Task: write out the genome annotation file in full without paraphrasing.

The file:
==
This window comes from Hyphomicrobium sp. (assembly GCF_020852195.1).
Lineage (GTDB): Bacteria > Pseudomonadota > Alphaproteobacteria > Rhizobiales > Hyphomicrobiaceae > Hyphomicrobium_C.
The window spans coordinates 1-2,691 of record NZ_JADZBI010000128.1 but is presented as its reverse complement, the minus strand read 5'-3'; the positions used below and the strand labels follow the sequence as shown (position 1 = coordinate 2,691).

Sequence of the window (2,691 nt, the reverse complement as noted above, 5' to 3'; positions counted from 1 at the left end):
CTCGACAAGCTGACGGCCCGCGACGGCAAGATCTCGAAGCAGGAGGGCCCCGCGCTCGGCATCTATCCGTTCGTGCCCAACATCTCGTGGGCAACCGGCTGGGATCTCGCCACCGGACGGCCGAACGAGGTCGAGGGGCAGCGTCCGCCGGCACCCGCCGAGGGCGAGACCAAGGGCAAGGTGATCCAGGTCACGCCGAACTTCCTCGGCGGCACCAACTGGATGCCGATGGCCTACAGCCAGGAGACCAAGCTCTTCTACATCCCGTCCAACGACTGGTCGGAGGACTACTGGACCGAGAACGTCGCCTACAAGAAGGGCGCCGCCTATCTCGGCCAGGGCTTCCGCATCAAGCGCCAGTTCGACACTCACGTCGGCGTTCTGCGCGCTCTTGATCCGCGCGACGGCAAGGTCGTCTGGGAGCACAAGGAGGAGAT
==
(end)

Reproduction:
This window comes from Hyphomicrobium sp. (assembly GCF_020852195.1).
Lineage (GTDB): Bacteria > Pseudomonadota > Alphaproteobacteria > Rhizobiales > Hyphomicrobiaceae > Hyphomicrobium_C.
The window spans coordinates 1-2,691 of record NZ_JADZBI010000128.1 but is presented as its reverse complement, the minus strand read 5'-3'; the positions used below and the strand labels follow the sequence as shown (position 1 = coordinate 2,691).

Sequence of the window (2,691 nt, the reverse complement as noted above, 5' to 3'; positions counted from 1 at the left end):
CTCGACAAGCTGACGGCCCGCGACGGCAAGATCTCGAAGCAGGAGGGCCCCGCGCTCGGCATCTATCCGTTCGTGCCCAACATCTCGTGGGCAACCGGCTGGGATCTCGCCACCGGACGGCCGAACGAGGTCGAGGGGCAGCGTCCGCCGGCACCCGCCGAGGGCGAGACCAAGGGCAAGGTGATCCAGGTCACGCCGAACTTCCTCGGCGGCACCAACTGGATGCCGATGGCCTACAGCCAGGAGACCAAGCTCTTCTACATCCCGTCCAACGACTGGTCGGAGGACTACTGGACCGAGAACGTCGCCTACAAGAAGGGCGCCGCCTATCTCGGCCAGGGCTTCCGCATCAAGCGCCAGTTCGACACTCACGTCGGCGTTCTGCGCGCTCTTGATCCGCGCGACGGCAAGGTCGTCTGGGAGCACAAGGAGGAGAT